However, what about the estimated 7% of the population who provide care not as their chosen career, but out of love (and all too often necessity) for a vulnerable or elderly relative? Taking on such a huge burden can have a very real detrimental impact on an unpaid carer’s mental and physical wellbeing. Accordingly, it’s not at all uncommon for unpaid carers to find themselves overwhelmed and unable to cope.

If you find yourself in that situation, read on for some help and guidance on how best to deal with things for the benefit of your patient and you.

Coping with your emotions as well as theirs

Professional carers often have access to a wide range of training and support systems, helping them to recognise and understand a patient’s emotions and needs, and ultimately how best to respond to them.

While an unpaid carer might know their patient extremely well, that’s not the same as being able to recognise and respond appropriately to their emotional needs. This is especially true with a patient whose condition may be deteriorating, leading them to experience a whole range of negative depressive thoughts, which might be completely out of character and hard for an unpaid carer who’s not used to seeing them that way.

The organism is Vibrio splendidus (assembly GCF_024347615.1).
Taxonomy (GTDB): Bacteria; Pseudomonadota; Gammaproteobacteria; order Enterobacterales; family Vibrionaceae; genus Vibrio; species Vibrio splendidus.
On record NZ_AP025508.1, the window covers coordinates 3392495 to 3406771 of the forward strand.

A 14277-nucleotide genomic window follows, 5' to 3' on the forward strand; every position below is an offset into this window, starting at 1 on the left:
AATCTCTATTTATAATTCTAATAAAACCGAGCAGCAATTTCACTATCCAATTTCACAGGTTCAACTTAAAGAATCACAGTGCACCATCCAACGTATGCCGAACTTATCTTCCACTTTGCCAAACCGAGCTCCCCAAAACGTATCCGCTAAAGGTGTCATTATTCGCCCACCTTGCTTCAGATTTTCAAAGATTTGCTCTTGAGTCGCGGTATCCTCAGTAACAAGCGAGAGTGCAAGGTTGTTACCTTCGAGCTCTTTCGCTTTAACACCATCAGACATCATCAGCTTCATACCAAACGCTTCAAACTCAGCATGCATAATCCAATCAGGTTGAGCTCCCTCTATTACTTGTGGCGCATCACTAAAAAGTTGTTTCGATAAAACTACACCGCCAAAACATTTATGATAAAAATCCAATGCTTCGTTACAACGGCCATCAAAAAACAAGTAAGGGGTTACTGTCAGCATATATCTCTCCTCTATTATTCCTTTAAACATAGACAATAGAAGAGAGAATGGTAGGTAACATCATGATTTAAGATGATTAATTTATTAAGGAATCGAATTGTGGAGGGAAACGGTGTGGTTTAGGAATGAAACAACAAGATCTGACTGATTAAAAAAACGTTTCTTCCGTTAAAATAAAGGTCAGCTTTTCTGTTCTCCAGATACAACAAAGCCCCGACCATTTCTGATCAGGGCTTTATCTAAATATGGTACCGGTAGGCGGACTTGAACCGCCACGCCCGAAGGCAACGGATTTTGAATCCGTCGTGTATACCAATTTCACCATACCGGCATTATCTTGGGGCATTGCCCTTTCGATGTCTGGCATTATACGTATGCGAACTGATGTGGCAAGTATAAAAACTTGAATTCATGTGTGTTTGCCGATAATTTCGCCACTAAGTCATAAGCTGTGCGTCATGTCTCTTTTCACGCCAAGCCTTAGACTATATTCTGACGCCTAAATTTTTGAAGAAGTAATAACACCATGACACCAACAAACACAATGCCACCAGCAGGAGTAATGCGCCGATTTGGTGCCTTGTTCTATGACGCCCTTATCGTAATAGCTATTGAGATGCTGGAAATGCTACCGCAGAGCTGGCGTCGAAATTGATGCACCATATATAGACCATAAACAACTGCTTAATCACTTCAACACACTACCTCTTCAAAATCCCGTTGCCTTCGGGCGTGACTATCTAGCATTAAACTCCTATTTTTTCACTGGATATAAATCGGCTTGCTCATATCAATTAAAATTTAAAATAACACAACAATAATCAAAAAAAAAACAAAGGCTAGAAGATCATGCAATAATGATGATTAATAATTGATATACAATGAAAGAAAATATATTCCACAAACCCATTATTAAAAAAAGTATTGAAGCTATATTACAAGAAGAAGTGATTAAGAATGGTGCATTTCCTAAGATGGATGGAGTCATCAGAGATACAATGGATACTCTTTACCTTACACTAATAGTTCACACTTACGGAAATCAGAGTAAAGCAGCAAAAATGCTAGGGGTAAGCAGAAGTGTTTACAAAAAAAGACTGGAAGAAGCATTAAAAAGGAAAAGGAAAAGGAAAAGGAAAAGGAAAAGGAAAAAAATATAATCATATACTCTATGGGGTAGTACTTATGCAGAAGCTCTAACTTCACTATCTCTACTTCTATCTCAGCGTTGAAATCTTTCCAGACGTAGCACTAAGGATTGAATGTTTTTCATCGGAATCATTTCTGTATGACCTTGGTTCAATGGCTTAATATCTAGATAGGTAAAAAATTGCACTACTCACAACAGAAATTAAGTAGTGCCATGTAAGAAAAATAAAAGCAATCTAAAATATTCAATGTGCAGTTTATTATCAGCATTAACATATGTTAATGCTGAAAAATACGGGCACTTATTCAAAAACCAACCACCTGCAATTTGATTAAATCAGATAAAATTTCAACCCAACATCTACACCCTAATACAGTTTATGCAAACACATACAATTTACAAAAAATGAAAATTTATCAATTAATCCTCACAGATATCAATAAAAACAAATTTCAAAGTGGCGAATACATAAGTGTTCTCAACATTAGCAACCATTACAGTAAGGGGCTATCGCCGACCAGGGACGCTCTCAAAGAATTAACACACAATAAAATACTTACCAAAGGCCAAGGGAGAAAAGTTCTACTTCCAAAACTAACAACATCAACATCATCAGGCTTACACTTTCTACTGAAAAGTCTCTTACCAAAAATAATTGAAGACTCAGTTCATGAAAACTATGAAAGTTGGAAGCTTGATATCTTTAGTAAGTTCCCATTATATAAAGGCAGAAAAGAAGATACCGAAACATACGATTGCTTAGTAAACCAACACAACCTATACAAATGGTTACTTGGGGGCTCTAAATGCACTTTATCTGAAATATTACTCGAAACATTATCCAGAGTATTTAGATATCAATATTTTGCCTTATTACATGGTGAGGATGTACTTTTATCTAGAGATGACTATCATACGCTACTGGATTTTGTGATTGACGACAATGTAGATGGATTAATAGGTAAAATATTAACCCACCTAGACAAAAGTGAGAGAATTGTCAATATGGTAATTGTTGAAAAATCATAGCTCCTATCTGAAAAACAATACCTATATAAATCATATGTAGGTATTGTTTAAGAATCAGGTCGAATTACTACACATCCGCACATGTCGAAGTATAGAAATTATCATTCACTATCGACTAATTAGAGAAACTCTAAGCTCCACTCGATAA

Ultimately, dealing with a range of emotions day in day out can quickly become a little overwhelming for carers. It’s not uncommon for carers to suffer from:

  • Stress and anxiety
  • Depression
  • Fatigue
  • Grief
  • Frustration or anger

That’s why it’s so important that unpaid carers remember to look out for their own mental wellbeing. Try to maintain friendships and relationships with other family members, talk to them about how you’re feeling and ultimately, if you’re feeling overwhelmed, speak to your GP for further guidance and advice.

Don’t beat yourself up

Nobody’s perfect and no-one is a saint. It’s absolutely normal to feel overwhelmed by the task of caring for someone – it’s a huge responsibility and one that unpaid carers often don’t feel ready and/or qualified for.

If that’s you, don’t beat yourself up – it’s perfectly normal to feel that way. Just remember, nobody’s expecting you to fill the role of a full-time professional carer. Imposter syndrome and feeling like you’re not up to it/good enough are all too common.

Try to branch out and meet people in a similar situation to you through support groups and networks. You’ll likely find that simply speaking to those in the same position as you will ease your concerns and make you see that it’s perfectly normal to feel that way.

Ask for and accept help

If you haven’t already, be sure to complete a Carer’s Assessment. This helps the local authority decide how best to help you, by ensuring you get the help and support you need in your role as a carer.

If the person you’re caring for has other family or friends, reach out to them to see how you can all work together to share some of the load. While you might be the primary carer, just having an extra helping hand once or twice a week, to give you a rest, can make all the difference.

Out with support from the local authority and other friends and family, consider reaching out to local live-in care or domiciliary care providers to see if they can offer solutions that would work for your particular circumstances.